draft-ietf-ftpext2-hosts-02.txt   draft-ietf-ftpext2-hosts-03.txt 
FTPEXT2 Working Group P. Hethmon FTPEXT2 Working Group P. Hethmon
Internet-Draft Hethmon Brothers Internet-Draft Hethmon Brothers
Updates: 959 (if approved) R. McMurray Updates: 959 (if approved) R. McMurray
Intended status: Standards Track Microsoft Corporation Intended status: Standards Track Microsoft Corporation
Expires: August 29, 2011 February 25, 2011 Expires: December 30, 2011 June 28, 2011
File Transfer Protocol HOST Command for Virtual Hosts File Transfer Protocol HOST Command for Virtual Hosts
draft-ietf-ftpext2-hosts-02 draft-ietf-ftpext2-hosts-03
Abstract Abstract
The File Transfer Protocol, as defined in RFC 959 [RFC0959], does not The File Transfer Protocol, as defined in RFC 959 [RFC0959], does not
provide a way for FTP clients and servers to differentiate between provide a way for FTP clients and servers to differentiate between
multiple DNS names that are registered for a single IP address. This multiple DNS names that are registered for a single IP address. This
document defines a new FTP command that provides a mechanism for FTP document defines a new FTP command that provides a mechanism for FTP
clients and servers to identify individual virtual hosts on an FTP clients and servers to identify individual virtual hosts on an FTP
server. server.
skipping to change at page 1, line 36 skipping to change at page 1, line 36
Internet-Drafts are working documents of the Internet Engineering Internet-Drafts are working documents of the Internet Engineering
Task Force (IETF). Note that other groups may also distribute Task Force (IETF). Note that other groups may also distribute
working documents as Internet-Drafts. The list of current Internet- working documents as Internet-Drafts. The list of current Internet-
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Internet-Drafts are draft documents valid for a maximum of six months Internet-Drafts are draft documents valid for a maximum of six months
and may be updated, replaced, or obsoleted by other documents at any and may be updated, replaced, or obsoleted by other documents at any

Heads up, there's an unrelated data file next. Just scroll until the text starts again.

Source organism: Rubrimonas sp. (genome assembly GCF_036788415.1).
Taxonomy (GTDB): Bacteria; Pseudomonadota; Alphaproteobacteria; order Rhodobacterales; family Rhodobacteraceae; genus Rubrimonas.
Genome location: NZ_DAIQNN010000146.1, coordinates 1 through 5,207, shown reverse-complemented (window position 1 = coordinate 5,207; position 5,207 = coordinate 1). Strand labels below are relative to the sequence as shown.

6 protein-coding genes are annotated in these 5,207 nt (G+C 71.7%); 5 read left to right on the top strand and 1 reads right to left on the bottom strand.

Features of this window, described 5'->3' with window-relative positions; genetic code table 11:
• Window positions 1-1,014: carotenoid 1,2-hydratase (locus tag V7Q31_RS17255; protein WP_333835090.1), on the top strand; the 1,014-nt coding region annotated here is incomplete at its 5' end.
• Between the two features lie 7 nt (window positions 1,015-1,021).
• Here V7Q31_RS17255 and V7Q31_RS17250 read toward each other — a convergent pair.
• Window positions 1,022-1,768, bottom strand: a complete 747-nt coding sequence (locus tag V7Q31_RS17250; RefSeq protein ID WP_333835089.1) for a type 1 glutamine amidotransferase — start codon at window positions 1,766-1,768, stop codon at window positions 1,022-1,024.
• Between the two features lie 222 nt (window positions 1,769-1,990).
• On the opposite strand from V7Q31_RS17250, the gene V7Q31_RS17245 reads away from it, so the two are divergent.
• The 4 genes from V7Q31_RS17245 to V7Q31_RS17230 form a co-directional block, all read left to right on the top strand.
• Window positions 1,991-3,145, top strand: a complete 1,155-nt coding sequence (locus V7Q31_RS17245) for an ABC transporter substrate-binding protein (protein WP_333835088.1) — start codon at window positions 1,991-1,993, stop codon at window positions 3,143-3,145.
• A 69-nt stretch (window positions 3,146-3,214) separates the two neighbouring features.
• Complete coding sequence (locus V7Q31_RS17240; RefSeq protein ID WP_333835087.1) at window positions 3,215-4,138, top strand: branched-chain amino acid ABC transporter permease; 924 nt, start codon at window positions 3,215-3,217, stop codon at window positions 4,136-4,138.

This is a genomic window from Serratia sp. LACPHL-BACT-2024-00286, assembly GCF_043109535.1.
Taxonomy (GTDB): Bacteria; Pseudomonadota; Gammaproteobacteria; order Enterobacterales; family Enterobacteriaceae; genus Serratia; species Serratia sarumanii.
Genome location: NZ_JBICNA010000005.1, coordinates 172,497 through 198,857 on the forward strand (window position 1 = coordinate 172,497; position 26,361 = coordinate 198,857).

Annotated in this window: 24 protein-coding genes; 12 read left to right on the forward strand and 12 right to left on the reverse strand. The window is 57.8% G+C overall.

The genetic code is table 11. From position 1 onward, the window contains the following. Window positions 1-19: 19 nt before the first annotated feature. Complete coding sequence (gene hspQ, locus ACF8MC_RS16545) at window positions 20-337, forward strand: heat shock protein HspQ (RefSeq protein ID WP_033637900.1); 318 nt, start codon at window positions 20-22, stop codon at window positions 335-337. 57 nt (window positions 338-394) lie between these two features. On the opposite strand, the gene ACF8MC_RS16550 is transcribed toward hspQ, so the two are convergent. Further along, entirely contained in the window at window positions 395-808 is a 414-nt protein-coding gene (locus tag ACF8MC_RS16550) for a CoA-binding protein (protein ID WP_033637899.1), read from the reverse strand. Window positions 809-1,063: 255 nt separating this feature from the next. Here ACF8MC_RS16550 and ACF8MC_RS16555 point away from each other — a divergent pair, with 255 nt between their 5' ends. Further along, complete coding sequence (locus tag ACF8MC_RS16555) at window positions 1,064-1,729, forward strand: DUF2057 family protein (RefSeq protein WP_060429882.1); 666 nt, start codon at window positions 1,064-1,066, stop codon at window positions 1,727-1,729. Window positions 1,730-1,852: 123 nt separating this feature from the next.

time. It is inappropriate to use Internet-Drafts as reference time. It is inappropriate to use Internet-Drafts as reference
material or to cite them other than as "work in progress." material or to cite them other than as "work in progress."
This Internet-Draft will expire on August 29, 2011. This Internet-Draft will expire on December 30, 2011.
Copyright Notice Copyright Notice
Copyright (c) 2011 IETF Trust and the persons identified as the Copyright (c) 2011 IETF Trust and the persons identified as the
document authors. All rights reserved. document authors. All rights reserved.
This document is subject to BCP 78 and the IETF Trust's Legal This document is subject to BCP 78 and the IETF Trust's Legal
Provisions Relating to IETF Documents Provisions Relating to IETF Documents
(http://trustee.ietf.org/license-info) in effect on the date of (http://trustee.ietf.org/license-info) in effect on the date of
publication of this document. Please review these documents publication of this document. Please review these documents
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1. Introduction . . . . . . . . . . . . . . . . . . . . . . . . . 3 1. Introduction . . . . . . . . . . . . . . . . . . . . . . . . . 3
2. Document Conventions . . . . . . . . . . . . . . . . . . . . . 3 2. Document Conventions . . . . . . . . . . . . . . . . . . . . . 3
2.1. Basic Tokens . . . . . . . . . . . . . . . . . . . . . . . 4 2.1. Basic Tokens . . . . . . . . . . . . . . . . . . . . . . . 4
2.2. Server Replies . . . . . . . . . . . . . . . . . . . . . . 4 2.2. Server Replies . . . . . . . . . . . . . . . . . . . . . . 4
3. The HOST command . . . . . . . . . . . . . . . . . . . . . . . 5 3. The HOST command . . . . . . . . . . . . . . . . . . . . . . . 5
3.1. Syntax of the HOST command . . . . . . . . . . . . . . . . 5 3.1. Syntax of the HOST command . . . . . . . . . . . . . . . . 5
3.2. HOST command semantics . . . . . . . . . . . . . . . . . . 8 3.2. HOST command semantics . . . . . . . . . . . . . . . . . . 8
3.2.1. REIN command semantics . . . . . . . . . . . . . . . . 8 3.2.1. REIN command semantics . . . . . . . . . . . . . . . . 8
3.2.2. User-PI usage of HOST . . . . . . . . . . . . . . . . 9 3.2.2. User-PI usage of HOST . . . . . . . . . . . . . . . . 9
3.2.3. State Diagrams . . . . . . . . . . . . . . . . . . . . 10 3.2.3. State Diagrams . . . . . . . . . . . . . . . . . . . . 10
3.3. HOST command errors . . . . . . . . . . . . . . . . . . . 18 3.3. HOST command errors . . . . . . . . . . . . . . . . . . . 17
3.4. FEAT response for HOST command . . . . . . . . . . . . . . 19 3.4. FEAT response for HOST command . . . . . . . . . . . . . . 18
4. Security Considerations . . . . . . . . . . . . . . . . . . . 19 4. Security Considerations . . . . . . . . . . . . . . . . . . . 18
5. IANA Considerations . . . . . . . . . . . . . . . . . . . . . 19 5. IANA Considerations . . . . . . . . . . . . . . . . . . . . . 19
6. References . . . . . . . . . . . . . . . . . . . . . . . . . . 20 6. References . . . . . . . . . . . . . . . . . . . . . . . . . . 19
6.1. Normative References . . . . . . . . . . . . . . . . . . . 20 6.1. Normative References . . . . . . . . . . . . . . . . . . . 19